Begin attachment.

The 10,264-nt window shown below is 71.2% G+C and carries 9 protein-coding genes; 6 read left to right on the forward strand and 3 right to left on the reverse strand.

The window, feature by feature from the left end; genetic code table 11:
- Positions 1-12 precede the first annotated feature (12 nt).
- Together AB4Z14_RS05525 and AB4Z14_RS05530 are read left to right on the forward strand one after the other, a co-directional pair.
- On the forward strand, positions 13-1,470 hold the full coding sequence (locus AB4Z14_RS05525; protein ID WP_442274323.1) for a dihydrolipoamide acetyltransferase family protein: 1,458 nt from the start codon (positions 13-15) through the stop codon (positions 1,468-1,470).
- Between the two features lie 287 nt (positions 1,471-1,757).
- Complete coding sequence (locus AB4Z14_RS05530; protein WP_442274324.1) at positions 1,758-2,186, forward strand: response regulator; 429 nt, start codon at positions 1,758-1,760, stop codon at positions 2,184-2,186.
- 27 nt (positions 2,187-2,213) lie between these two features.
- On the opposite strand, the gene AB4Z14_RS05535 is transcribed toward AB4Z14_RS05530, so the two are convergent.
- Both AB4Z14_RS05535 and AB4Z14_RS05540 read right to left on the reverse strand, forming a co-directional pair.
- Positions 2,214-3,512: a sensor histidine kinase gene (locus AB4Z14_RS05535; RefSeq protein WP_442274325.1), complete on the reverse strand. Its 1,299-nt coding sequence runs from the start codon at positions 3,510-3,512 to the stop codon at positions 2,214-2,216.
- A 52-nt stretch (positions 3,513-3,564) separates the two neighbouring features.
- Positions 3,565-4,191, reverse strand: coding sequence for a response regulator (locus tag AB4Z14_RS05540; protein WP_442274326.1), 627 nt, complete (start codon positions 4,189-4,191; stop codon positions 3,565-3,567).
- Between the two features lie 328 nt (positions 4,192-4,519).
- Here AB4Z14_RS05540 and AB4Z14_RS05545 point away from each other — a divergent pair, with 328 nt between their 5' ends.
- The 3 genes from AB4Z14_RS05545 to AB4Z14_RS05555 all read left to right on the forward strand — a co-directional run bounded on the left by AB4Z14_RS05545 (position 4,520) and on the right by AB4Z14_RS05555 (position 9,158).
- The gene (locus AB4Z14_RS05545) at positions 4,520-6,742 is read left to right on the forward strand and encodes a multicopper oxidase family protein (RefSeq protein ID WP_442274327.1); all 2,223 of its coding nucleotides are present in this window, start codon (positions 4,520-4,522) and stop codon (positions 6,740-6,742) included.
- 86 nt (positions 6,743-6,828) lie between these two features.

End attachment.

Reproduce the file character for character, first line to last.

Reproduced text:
The 10,264-nt window shown below is 71.2% G+C and carries 9 protein-coding genes; 6 read left to right on the forward strand and 3 right to left on the reverse strand.

The window, feature by feature from the left end; genetic code table 11:
- Positions 1-12 precede the first annotated feature (12 nt).
- Together AB4Z14_RS05525 and AB4Z14_RS05530 are read left to right on the forward strand one after the other, a co-directional pair.
- On the forward strand, positions 13-1,470 hold the full coding sequence (locus AB4Z14_RS05525; protein ID WP_442274323.1) for a dihydrolipoamide acetyltransferase family protein: 1,458 nt from the start codon (positions 13-15) through the stop codon (positions 1,468-1,470).
- Between the two features lie 287 nt (positions 1,471-1,757).
- Complete coding sequence (locus AB4Z14_RS05530; protein WP_442274324.1) at positions 1,758-2,186, forward strand: response regulator; 429 nt, start codon at positions 1,758-1,760, stop codon at positions 2,184-2,186.
- 27 nt (positions 2,187-2,213) lie between these two features.
- On the opposite strand, the gene AB4Z14_RS05535 is transcribed toward AB4Z14_RS05530, so the two are convergent.
- Both AB4Z14_RS05535 and AB4Z14_RS05540 read right to left on the reverse strand, forming a co-directional pair.
- Positions 2,214-3,512: a sensor histidine kinase gene (locus AB4Z14_RS05535; RefSeq protein WP_442274325.1), complete on the reverse strand. Its 1,299-nt coding sequence runs from the start codon at positions 3,510-3,512 to the stop codon at positions 2,214-2,216.
- A 52-nt stretch (positions 3,513-3,564) separates the two neighbouring features.
- Positions 3,565-4,191, reverse strand: coding sequence for a response regulator (locus tag AB4Z14_RS05540; protein WP_442274326.1), 627 nt, complete (start codon positions 4,189-4,191; stop codon positions 3,565-3,567).
- Between the two features lie 328 nt (positions 4,192-4,519).
- Here AB4Z14_RS05540 and AB4Z14_RS05545 point away from each other — a divergent pair, with 328 nt between their 5' ends.
- The 3 genes from AB4Z14_RS05545 to AB4Z14_RS05555 all read left to right on the forward strand — a co-directional run bounded on the left by AB4Z14_RS05545 (position 4,520) and on the right by AB4Z14_RS05555 (position 9,158).
- The gene (locus AB4Z14_RS05545) at positions 4,520-6,742 is read left to right on the forward strand and encodes a multicopper oxidase family protein (RefSeq protein ID WP_442274327.1); all 2,223 of its coding nucleotides are present in this window, start codon (positions 4,520-4,522) and stop codon (positions 6,740-6,742) included.
- 86 nt (positions 6,743-6,828) lie between these two features.